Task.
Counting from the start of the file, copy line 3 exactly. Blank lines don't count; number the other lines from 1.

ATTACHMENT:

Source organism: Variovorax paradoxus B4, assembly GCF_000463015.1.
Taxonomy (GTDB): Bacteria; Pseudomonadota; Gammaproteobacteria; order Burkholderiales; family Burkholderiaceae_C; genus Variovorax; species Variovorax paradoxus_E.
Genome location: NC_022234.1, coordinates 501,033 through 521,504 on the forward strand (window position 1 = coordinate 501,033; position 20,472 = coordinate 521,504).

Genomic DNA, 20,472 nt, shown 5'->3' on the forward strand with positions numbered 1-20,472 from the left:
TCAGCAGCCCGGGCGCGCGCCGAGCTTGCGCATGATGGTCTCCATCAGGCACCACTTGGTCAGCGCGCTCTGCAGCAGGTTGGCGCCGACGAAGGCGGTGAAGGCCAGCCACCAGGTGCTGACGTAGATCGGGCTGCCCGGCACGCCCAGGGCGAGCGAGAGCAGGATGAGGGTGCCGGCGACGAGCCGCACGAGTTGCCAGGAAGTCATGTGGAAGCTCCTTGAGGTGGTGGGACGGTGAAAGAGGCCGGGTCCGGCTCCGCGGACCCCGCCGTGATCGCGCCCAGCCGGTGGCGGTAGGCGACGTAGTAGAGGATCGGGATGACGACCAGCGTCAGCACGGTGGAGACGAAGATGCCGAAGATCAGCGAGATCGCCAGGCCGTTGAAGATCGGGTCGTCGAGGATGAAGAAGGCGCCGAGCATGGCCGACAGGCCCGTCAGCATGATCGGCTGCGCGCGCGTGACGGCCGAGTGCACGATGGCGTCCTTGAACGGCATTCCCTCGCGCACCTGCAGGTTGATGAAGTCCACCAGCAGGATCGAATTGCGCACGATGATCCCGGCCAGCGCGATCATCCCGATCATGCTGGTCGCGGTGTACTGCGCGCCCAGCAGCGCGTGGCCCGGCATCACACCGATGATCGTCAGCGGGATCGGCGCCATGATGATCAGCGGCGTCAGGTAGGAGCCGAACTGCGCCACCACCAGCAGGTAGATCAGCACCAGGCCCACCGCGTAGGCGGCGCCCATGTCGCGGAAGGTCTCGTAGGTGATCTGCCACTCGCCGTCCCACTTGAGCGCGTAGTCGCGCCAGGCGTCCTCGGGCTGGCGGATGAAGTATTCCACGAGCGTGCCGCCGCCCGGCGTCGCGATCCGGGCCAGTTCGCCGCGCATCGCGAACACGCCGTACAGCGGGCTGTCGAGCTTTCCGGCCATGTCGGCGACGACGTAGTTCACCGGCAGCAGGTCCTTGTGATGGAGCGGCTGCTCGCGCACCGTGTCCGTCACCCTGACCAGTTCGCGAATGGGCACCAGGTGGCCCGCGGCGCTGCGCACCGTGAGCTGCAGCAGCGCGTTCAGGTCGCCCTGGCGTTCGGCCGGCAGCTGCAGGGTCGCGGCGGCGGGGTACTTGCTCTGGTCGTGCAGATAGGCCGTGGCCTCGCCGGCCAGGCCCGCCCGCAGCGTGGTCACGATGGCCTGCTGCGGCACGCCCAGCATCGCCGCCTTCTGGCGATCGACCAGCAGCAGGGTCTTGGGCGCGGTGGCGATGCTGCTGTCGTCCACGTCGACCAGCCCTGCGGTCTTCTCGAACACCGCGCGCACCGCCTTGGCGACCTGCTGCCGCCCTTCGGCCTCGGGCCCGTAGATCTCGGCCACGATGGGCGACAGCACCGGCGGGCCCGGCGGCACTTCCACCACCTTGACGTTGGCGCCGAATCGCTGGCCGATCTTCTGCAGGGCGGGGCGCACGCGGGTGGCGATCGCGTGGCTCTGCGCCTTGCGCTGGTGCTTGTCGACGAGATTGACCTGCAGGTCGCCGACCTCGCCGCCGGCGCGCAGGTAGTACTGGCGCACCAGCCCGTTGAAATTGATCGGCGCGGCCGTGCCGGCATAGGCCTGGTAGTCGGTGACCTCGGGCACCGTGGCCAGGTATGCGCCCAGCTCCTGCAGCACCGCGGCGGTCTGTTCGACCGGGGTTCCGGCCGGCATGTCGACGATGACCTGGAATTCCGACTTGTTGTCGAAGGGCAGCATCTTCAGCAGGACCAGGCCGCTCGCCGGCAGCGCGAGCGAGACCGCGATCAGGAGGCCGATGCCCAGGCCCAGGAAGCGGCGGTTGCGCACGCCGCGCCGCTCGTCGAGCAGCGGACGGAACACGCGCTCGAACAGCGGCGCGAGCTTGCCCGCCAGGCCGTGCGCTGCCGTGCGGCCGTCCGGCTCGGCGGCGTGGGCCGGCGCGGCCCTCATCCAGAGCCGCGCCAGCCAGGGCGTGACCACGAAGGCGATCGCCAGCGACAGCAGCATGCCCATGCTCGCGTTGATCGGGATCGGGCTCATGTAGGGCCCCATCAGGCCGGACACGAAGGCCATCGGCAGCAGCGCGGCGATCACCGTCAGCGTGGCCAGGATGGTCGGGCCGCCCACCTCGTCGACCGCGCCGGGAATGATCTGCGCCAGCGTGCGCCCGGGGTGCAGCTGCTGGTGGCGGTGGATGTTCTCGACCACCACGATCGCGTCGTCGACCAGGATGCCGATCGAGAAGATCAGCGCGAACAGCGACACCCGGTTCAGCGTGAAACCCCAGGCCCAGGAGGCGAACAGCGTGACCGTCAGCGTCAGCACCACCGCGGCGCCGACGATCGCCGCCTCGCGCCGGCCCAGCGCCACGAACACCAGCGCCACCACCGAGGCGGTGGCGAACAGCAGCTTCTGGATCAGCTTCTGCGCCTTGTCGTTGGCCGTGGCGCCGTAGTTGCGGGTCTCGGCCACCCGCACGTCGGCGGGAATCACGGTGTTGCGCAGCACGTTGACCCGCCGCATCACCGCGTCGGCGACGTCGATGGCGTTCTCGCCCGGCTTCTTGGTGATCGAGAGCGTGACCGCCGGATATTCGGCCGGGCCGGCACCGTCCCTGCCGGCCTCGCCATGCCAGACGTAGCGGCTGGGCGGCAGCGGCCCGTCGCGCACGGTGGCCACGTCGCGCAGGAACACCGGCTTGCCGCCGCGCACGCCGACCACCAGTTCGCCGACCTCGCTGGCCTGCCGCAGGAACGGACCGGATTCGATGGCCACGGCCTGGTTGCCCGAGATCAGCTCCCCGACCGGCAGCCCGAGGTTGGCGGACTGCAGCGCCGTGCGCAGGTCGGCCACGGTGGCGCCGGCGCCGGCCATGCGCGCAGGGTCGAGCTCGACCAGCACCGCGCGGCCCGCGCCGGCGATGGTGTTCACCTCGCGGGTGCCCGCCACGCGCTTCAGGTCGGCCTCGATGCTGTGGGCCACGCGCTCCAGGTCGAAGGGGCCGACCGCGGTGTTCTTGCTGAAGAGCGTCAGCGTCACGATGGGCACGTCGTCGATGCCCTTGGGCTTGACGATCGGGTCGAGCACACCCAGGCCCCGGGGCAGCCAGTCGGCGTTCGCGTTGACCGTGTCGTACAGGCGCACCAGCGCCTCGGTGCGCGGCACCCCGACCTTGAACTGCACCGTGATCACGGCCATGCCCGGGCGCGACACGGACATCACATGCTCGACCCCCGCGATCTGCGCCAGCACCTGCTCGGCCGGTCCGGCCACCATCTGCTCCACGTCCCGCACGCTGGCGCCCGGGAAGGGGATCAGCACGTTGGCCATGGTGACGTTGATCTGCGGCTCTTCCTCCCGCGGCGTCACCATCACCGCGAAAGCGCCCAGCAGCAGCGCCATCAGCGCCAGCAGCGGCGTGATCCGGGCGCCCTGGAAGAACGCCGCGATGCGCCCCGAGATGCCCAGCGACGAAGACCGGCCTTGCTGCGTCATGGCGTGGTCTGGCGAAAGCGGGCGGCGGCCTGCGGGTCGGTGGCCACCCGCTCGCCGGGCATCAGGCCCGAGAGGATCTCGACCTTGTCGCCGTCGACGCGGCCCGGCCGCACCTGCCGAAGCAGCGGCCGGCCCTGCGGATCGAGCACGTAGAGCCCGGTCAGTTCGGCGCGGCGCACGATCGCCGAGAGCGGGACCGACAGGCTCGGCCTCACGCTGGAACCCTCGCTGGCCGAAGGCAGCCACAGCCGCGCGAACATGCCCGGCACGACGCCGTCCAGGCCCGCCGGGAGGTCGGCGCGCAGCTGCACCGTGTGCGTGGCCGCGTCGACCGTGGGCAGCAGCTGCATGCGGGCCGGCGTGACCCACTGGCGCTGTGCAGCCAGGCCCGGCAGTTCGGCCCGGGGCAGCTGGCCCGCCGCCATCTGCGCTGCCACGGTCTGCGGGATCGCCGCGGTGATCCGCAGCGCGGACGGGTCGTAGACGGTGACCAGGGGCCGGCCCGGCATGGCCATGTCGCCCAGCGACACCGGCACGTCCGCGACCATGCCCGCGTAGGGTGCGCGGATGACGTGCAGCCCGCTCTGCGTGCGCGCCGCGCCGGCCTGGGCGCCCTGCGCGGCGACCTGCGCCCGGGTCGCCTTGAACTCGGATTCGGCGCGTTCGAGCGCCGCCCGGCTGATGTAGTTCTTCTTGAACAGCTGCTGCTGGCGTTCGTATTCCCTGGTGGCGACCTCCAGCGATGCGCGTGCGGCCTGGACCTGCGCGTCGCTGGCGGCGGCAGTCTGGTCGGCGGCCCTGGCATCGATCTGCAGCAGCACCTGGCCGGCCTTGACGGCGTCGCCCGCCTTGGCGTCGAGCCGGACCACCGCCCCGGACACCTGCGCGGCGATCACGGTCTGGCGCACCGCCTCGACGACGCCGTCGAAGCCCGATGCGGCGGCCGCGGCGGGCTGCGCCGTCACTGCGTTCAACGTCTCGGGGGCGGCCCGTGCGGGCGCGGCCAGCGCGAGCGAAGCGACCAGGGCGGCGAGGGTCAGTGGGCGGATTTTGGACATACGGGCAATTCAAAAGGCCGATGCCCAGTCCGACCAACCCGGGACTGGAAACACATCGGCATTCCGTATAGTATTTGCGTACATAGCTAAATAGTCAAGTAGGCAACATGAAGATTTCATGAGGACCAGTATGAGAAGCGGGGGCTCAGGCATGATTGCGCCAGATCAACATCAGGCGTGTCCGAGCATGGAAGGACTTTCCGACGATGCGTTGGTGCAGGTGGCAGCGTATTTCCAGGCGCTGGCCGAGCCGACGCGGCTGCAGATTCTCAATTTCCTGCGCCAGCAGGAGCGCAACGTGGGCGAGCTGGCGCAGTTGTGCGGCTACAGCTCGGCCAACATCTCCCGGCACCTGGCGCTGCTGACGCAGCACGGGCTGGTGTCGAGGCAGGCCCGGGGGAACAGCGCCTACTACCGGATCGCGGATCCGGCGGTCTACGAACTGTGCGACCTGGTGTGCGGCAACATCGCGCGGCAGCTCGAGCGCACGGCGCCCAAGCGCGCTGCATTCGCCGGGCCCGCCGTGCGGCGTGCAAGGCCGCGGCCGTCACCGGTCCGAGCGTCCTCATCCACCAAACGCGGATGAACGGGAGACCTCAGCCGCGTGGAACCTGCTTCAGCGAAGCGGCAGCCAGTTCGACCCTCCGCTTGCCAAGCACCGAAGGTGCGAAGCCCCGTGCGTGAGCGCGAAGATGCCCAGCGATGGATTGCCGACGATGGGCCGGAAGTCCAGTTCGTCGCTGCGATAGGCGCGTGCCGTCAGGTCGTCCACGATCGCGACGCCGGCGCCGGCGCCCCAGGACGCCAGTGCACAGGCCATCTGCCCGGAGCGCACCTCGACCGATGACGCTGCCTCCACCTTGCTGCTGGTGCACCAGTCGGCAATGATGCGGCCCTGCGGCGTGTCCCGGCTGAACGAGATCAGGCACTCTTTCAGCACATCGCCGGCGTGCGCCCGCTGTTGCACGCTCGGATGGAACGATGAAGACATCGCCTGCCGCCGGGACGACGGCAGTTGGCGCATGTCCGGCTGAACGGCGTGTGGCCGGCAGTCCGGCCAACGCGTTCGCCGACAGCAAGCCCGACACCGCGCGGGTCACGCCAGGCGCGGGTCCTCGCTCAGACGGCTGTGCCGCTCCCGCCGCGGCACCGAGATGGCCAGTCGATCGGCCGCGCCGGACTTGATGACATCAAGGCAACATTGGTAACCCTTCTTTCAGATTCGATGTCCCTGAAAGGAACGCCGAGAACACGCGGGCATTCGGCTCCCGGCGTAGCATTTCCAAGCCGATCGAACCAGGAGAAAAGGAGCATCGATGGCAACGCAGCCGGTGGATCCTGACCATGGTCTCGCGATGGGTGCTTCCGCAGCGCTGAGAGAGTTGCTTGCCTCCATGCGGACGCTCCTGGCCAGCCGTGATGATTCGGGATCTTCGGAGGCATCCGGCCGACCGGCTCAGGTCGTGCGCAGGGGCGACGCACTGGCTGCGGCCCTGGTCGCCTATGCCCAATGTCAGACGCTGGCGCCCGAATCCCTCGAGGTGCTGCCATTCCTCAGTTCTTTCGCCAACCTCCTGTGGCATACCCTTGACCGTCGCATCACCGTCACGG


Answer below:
Genome location: NC_022234.1, coordinates 501,033 through 521,504 on the forward strand (window position 1 = coordinate 501,033; position 20,472 = coordinate 521,504).